Cancer is caused when cells divide abnormally and uncontrollably. If not treated in the early stages, cancers can spread to the surrounding tissue. Cancer is named after where it initially begins. Cervical cancer refers to the type of cancer that occurs in the cells of the cervix. The cervix is the canal that connects your vagina to your uterus. Cervical cancer occurs when abnormal cells appear on the cervix. If left untreated, these cells will develop into cervical cancer, and over time it will spread through to the surrounding tissues.
What are the symptoms of cervical cancer?
There are little to no symptoms to detect the early stages of cervical cancer. The symptoms begin to appear when cancer has spread through. However, there may be some symptoms that may occur in the initial stages in some women. Those are,
- Vaginal bleeding between periods
- Heavier periods than normal
- Vaginal bleeding after sexual intercourse
- Vaginal bleeding after menopause
- Vaginal discharge that has a strong odor
In the later stages of cervical cancer, the following symptoms may occur in a patient.
- Painful urination that may contain blood
- Painful bowel movements that may contain blood
- Swollen legs
- Pain in the back and the abdomen
If you have any of the above symptoms or a combination of the symptoms, it is best to check in with your doctor, as these symptoms may indicate other health conditions as well.
Stages of cervical cancer
All cancers have stages depending on how far the cancer has spread through the body. Knowing which stage you are at in your cancer will give a gist of what treatment plans are the best for you. There are four stages when it comes to cervical cancer.
- Stage one – The cancer cells are only found in the cervix. Cancer has not yet spread to surrounding tissues.
- Stage two – The cancer cells are found in the uterus as well as the surrounding tissues.
- Stage three – Cancer has spread to the vagina as well as the pelvic walls. It may have spread to the lymph nodes as well.
- Stage four – Cancer has spread throughout the body. This stage is also called metastatic cancer. This explains that cancer has spread to distant parts of the body from the initial point of cancer.
When it comes to cervical cancer, there are recurrent cervical cancers as well. This means cancer reappears after a certain amount of time, even if it has been treated.
Causes of cervical cancer
While many cancers do not have a pinpoint reason for getting them, most cervical cancers are caused by HPV infections. Human Papillomavirus, or HPV, is a sexually transmitted infection. HPV is also one of the most common STIs in the world. There are over 100 types of HPV out there. Some types of viruses can actually link to causing cancer in the genital regions, such as cervical cancer, vaginal cancer, vulvar cancer, penile cancer, and rectum cancer. HPV is most definitely a reason why most women get cervical cancer; however, not everyone who gets HPV develops cervical cancer.
It is almost impossible to avoid HPV infections if they are sexually active. Most people are unaware whether they are actually infected by HPV since they do not get symptoms of HPV. Even if someone is infected, HPV usually goes away on its own in a certain time period. A person’s immune system does this. However, long-lasting high-risk HPV types can eventually develop into cancer over time. This happens as abnormalities occur in the cells infected by HPV.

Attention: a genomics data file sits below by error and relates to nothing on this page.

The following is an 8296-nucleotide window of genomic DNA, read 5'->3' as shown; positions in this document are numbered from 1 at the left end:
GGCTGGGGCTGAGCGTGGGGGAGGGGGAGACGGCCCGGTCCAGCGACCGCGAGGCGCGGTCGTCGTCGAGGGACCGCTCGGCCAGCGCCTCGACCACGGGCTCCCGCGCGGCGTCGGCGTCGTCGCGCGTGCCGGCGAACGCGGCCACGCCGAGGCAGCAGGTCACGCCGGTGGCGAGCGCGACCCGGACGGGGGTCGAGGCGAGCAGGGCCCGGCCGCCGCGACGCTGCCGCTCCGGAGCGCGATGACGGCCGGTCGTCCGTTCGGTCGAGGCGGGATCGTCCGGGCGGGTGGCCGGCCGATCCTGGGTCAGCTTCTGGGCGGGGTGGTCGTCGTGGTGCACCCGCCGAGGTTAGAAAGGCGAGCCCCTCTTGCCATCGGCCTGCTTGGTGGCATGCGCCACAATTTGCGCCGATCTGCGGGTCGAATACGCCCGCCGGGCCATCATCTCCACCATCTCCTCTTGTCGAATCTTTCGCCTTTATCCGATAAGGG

HPV plays a key role in cervical cancer; however, contracting HPV does not mean that you are bound to get cervical cancer. Cervical cancer is caused by other factors too. Those factors are,
- Weakened immune system – Having a weakened immune system reduces one’s ability to fight infections. This includes HPV infections as well. A person who has contracted Human Immunodeficiency Viruses (HIV) will have a weakened immune system. The use of certain medications also causes a weakened immune system.
- Having sex at an early age – Having sexual intercourse before the age of 18 increases the chances of you getting a long-lasting and high-risk HPV infection.
- Having many sexual partners – Your sexual history also plays a part, as having many sexual partners can expose you to high-risk HPV infection.
- Smoking – If you have a habit of smoking, this can also be a reason for developing cervical cancer.
- Reproductive factors – The use of oral contraceptives and giving birth to many children have also been linked to developing cervical cancer.
Who is at risk of developing cervical cancer? Cervical cancer can develop in anyone who has a cervix. However, women over 30 and women who have a certain type of HPV infection are at a higher risk of developing cervical cancer.
How to prevent cervical cancer from developing
A main cause of developing cervical cancer is through contracting HPV. By preventing HPV infections, many cervical cancers can be prevented. Also, cervical cancers can be cured if detected in the early stages.
To prevent an HPV infection, the HPV vaccine can be taken. HPV vaccine is effective and safe when taken in the right age group. However, it may not be as effective if a person is already infected with HPV. Since HPV is mainly transferred through sexual intercourse and other sex-related activities, it is recommended to have the vaccine before a person becomes sexually active. The HPV vaccine is recommended from age nine onwards to the age of 26. After the age of 26, one can decide to get the vaccine till the age of 45 if there is a new risk of HPV infection, such as getting a new sexual partner.
While recognizing the symptoms of cervical cancer in its early stages is nearly impossible, it is good to keep up with routine cervical cancer screening if you feel you are at risk. This will help you to detect cervical cancer in the early stages, thus allowing you to treat it.